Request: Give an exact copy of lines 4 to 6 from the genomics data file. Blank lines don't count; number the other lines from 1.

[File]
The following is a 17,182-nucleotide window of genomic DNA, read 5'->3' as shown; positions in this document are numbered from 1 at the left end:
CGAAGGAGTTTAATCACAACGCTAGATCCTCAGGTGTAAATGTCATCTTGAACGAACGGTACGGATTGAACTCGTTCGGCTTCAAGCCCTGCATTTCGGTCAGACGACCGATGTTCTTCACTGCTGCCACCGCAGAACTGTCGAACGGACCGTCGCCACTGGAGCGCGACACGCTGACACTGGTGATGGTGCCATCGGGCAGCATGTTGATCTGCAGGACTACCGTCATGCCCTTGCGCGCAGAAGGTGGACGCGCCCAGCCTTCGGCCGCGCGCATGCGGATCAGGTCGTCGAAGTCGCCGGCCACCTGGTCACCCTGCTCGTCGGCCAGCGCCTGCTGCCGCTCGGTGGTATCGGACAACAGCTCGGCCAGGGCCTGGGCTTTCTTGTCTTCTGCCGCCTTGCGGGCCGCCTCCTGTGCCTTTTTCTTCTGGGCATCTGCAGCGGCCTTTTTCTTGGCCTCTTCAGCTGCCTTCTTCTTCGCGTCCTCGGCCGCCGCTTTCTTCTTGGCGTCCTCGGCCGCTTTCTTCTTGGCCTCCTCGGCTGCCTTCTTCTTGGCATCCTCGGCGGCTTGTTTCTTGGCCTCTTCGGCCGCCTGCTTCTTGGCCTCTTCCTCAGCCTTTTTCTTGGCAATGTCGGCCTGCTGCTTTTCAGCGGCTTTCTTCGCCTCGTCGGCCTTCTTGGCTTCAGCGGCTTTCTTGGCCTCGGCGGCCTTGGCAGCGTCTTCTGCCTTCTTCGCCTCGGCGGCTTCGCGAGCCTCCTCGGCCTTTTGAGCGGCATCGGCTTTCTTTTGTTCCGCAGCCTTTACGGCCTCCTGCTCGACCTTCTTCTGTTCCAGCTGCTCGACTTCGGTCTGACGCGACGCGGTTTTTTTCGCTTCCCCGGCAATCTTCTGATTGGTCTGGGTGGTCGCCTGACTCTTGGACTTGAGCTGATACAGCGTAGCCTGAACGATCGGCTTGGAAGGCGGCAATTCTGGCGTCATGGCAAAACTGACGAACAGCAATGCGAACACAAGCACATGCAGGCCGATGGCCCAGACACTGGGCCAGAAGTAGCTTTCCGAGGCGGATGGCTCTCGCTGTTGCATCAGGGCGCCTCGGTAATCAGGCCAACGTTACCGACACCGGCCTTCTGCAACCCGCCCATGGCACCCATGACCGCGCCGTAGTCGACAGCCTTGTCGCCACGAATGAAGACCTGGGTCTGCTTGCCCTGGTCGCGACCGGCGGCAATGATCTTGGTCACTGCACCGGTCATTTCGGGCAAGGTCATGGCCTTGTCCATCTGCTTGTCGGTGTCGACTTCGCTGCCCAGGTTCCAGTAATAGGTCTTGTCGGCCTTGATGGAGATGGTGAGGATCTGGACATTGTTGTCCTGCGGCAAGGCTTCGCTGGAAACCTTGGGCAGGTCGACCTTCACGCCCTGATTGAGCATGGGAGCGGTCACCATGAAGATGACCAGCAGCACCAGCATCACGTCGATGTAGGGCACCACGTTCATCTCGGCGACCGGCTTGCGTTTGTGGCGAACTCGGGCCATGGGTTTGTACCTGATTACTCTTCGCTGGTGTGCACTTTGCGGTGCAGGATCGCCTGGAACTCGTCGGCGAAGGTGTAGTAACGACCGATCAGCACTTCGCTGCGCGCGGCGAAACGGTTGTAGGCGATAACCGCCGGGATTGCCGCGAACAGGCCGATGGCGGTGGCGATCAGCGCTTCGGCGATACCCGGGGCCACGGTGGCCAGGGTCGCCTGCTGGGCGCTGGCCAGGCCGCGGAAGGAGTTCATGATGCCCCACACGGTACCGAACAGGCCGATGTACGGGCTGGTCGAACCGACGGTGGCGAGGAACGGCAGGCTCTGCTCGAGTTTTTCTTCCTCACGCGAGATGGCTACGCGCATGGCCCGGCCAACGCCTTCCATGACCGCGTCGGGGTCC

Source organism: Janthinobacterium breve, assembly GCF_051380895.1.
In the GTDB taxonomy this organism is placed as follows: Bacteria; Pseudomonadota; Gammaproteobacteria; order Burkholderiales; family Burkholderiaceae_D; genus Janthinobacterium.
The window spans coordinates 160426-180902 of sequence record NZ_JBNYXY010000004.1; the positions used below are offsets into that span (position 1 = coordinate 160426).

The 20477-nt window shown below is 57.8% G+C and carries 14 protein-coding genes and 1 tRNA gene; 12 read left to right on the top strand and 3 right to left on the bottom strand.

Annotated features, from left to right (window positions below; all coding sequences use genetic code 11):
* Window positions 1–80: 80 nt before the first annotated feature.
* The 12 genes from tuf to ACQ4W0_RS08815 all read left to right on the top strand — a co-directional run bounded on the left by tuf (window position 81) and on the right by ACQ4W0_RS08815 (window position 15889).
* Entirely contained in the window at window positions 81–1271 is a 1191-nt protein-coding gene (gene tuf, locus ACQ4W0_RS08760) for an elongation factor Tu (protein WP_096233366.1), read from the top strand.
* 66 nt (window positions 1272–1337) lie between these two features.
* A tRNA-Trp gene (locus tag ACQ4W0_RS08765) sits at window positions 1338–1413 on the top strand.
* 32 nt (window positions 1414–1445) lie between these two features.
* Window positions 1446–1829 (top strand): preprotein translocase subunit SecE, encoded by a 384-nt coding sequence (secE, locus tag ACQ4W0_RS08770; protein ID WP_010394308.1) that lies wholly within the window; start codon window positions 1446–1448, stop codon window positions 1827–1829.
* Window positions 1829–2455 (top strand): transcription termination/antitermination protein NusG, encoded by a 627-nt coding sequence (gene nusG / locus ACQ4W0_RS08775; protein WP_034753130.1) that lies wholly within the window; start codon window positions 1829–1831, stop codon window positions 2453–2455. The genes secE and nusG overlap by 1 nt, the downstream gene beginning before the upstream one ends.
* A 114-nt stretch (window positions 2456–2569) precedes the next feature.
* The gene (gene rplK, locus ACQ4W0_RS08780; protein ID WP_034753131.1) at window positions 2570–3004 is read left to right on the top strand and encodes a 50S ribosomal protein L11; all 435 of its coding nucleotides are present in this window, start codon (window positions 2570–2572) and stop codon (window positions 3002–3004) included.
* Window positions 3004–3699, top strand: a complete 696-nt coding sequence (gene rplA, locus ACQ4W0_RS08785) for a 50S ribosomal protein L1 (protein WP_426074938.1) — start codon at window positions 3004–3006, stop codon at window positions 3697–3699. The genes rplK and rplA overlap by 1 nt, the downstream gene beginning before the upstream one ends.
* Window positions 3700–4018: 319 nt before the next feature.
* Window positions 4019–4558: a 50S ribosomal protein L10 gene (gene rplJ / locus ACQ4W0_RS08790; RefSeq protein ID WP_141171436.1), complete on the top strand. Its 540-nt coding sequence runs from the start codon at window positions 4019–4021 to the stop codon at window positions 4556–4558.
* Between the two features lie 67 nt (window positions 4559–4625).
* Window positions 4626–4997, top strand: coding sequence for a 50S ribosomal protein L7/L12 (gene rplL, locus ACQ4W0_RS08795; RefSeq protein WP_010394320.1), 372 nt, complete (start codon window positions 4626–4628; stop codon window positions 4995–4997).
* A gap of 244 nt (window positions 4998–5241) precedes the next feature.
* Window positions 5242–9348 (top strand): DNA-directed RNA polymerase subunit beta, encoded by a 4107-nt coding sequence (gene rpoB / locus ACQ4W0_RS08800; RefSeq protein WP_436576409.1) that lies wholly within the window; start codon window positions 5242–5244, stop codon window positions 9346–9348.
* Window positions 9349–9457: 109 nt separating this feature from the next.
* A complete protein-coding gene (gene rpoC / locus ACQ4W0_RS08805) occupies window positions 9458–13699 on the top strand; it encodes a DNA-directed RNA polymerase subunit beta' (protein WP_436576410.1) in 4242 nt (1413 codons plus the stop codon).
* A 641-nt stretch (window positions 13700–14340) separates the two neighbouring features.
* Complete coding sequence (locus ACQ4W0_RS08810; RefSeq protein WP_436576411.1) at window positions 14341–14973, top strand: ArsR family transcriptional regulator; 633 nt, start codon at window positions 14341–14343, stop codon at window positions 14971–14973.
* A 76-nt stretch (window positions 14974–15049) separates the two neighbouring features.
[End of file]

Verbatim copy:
In the GTDB taxonomy this organism is placed as follows: Bacteria; Pseudomonadota; Gammaproteobacteria; order Burkholderiales; family Burkholderiaceae_D; genus Janthinobacterium.
The window spans coordinates 160426-180902 of sequence record NZ_JBNYXY010000004.1; the positions used below are offsets into that span (position 1 = coordinate 160426).

The 20477-nt window shown below is 57.8% G+C and carries 14 protein-coding genes and 1 tRNA gene; 12 read left to right on the top strand and 3 right to left on the bottom strand.